High-quality protein sources also promote oxidation and fat breakdown, which is associated with loss of subcutaneous and abdominal fat. This is particularly important because abdominal fat is metabolically active and promotes inflammatory processes in the body that can lead to insulin resistance and heart disease. [7, 8, 9]
Another way protein can influence weight is by speeding up metabolism. The body burns more calories both through protein metabolism itself and because protein intake stimulates other metabolic processes, such as glucose synthesis (gluconeogenesis) [10, 11, 12, 13].
However, it is important to emphasize that using protein supplements alone will not cause weight loss. The ideal way to lose weight is through a calorie deficit, which can be achieved either by consuming the optimal amount of calories for your body or by increasing physical activity. The most important for a healthy organism and weight loss is a balanced diet composed of good quality foods where all the important food components are represented.
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 Pasiakos SM, McLellan TM, Lieberman HR. The effects of protein supplements on muscle mass, strength, and aerobic and anaerobic power in healthy adults: a systematic review. Sports Med. 2015;45(1):111-131. doi:10.1007/s40279-014-0242-2
 Tang JE, Phillips SM. Maximizing muscle protein anabolism: the role of protein quality. Curr Opin Clin Nutr Metab Care. 2009;12(1):66-71. doi:10.1097/MCO.0b013e32831cef75
Phillips SM. The science of muscle hypertrophy: making dietary protein count. Proc Nutr Soc. 2011;70(1):100-103. doi:10.1017/S002966511000399X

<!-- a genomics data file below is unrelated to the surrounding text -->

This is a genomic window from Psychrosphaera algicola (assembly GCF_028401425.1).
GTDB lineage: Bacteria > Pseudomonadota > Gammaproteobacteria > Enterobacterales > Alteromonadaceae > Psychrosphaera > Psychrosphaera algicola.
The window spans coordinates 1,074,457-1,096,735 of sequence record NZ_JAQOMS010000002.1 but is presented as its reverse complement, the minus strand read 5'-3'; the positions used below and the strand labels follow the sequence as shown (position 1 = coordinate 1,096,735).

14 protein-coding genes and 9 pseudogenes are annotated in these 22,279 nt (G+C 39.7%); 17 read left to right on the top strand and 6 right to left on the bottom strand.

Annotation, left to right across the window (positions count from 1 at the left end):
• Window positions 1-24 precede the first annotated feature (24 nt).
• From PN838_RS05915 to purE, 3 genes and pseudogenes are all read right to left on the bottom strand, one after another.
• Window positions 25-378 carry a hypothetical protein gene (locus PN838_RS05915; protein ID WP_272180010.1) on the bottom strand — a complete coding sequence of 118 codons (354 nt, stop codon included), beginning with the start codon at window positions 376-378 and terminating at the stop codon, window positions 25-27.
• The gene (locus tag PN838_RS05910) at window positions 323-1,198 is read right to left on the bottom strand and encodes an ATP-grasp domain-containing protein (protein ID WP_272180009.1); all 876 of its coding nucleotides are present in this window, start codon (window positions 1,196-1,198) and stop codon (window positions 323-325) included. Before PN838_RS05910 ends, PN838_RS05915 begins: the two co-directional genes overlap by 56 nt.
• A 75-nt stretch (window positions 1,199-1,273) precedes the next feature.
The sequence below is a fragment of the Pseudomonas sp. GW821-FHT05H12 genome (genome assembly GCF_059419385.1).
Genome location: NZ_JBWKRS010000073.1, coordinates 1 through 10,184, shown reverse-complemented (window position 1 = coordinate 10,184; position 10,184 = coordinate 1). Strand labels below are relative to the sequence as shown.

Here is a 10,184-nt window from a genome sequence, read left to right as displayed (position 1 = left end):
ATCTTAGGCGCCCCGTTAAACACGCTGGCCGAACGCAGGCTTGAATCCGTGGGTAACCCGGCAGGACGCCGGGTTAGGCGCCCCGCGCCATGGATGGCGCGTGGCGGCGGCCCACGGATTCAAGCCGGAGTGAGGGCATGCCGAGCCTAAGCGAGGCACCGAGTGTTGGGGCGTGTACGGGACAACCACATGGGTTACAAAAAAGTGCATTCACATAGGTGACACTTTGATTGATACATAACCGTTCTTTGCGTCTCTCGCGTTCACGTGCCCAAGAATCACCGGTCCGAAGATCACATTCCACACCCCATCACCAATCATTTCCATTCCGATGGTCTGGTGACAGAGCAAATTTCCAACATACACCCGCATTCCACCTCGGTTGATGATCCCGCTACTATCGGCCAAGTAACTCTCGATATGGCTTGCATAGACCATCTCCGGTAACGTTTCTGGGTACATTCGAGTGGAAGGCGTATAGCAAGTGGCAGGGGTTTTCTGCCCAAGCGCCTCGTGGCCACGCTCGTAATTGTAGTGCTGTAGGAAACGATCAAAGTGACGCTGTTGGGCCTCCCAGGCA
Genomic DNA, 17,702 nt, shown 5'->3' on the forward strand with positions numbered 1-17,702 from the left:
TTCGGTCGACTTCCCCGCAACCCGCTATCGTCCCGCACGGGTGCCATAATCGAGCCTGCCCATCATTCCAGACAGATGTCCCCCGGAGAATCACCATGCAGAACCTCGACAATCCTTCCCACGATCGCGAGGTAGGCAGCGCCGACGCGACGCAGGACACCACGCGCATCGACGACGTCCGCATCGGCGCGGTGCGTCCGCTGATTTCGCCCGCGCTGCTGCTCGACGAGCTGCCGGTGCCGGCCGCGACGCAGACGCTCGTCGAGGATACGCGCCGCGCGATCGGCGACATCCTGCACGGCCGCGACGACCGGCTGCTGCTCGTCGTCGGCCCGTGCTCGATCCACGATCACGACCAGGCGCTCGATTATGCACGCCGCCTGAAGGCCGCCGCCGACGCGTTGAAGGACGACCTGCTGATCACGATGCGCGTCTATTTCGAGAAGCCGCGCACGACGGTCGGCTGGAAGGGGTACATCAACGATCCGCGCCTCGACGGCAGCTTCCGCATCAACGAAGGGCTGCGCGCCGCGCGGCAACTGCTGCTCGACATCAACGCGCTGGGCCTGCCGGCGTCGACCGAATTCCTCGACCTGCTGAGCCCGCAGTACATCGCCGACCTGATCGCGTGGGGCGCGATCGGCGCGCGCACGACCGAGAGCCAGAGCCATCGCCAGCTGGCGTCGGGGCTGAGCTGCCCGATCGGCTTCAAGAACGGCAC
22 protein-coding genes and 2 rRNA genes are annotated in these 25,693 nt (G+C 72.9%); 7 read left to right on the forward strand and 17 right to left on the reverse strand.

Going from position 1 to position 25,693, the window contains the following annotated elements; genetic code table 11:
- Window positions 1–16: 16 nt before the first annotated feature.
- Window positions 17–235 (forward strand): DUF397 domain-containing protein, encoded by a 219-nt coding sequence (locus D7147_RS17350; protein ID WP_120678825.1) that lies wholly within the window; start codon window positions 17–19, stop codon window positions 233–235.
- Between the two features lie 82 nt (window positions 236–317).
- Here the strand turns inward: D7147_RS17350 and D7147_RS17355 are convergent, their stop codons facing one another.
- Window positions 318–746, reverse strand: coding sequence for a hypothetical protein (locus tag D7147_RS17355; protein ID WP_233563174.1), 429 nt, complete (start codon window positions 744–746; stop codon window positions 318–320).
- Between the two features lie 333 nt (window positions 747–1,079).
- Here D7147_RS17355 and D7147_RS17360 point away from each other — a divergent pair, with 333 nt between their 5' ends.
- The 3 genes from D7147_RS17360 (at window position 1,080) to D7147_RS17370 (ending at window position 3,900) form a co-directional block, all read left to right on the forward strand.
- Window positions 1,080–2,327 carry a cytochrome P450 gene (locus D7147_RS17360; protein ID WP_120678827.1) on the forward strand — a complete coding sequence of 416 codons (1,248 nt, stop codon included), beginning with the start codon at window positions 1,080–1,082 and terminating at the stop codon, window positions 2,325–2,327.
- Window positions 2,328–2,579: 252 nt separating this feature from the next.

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 Astrup A, Raben A, Geiker N. The role of higher protein diets in weight control and obesity-related comorbidities. Int J Obes (Lond). 2015;39(5):721-726. doi:10.1038/ijo.2014.216
 Loenneke JP, Wilson JM, Manninen AH, Wray ME, Barnes JT, Pujol TJ. Quality protein intake is inversely related with abdominal fat. Nutr Metab (Lond). 2012;9(1):5. Published 2012 Jan 27. doi:10.1186/1743-7075-9-5
 Pesta DH, Samuel VT. A high-protein diet for reducing body fat: mechanisms and possible caveats. Nutr Metab (Lond). 2014;11(1):53. Published 2014 Nov 19. doi:10.1186/1743-7075-11-53
 Hermsdorff HH, Volp AC, Bressan J. O perfil de macronutrientes influencia a termogênese induzida pela dieta e a ingestão calórica [Macronutrient profile affects diet-induced thermogenesis and energy intake]. Arch Latinoam Nutr. 2007;57(1):33-42.
 Westerterp-Plantenga MS, Nieuwenhuizen A, Tomé D, Soenen S, Weste rterp KR. Dietary protein, weight loss, and weight maintenance. Annu Rev Nutr. 2009;29:21-41. doi:10.1146/annurev-nutr-080508-141056
 Veldhorst MA, Westerterp KR, Westerterp-Plantenga MS. Gluconeogenesis and protein-induced satiety. Br J Nutr. 2012;107(4):595-600. doi:10.1017/S0007114511003254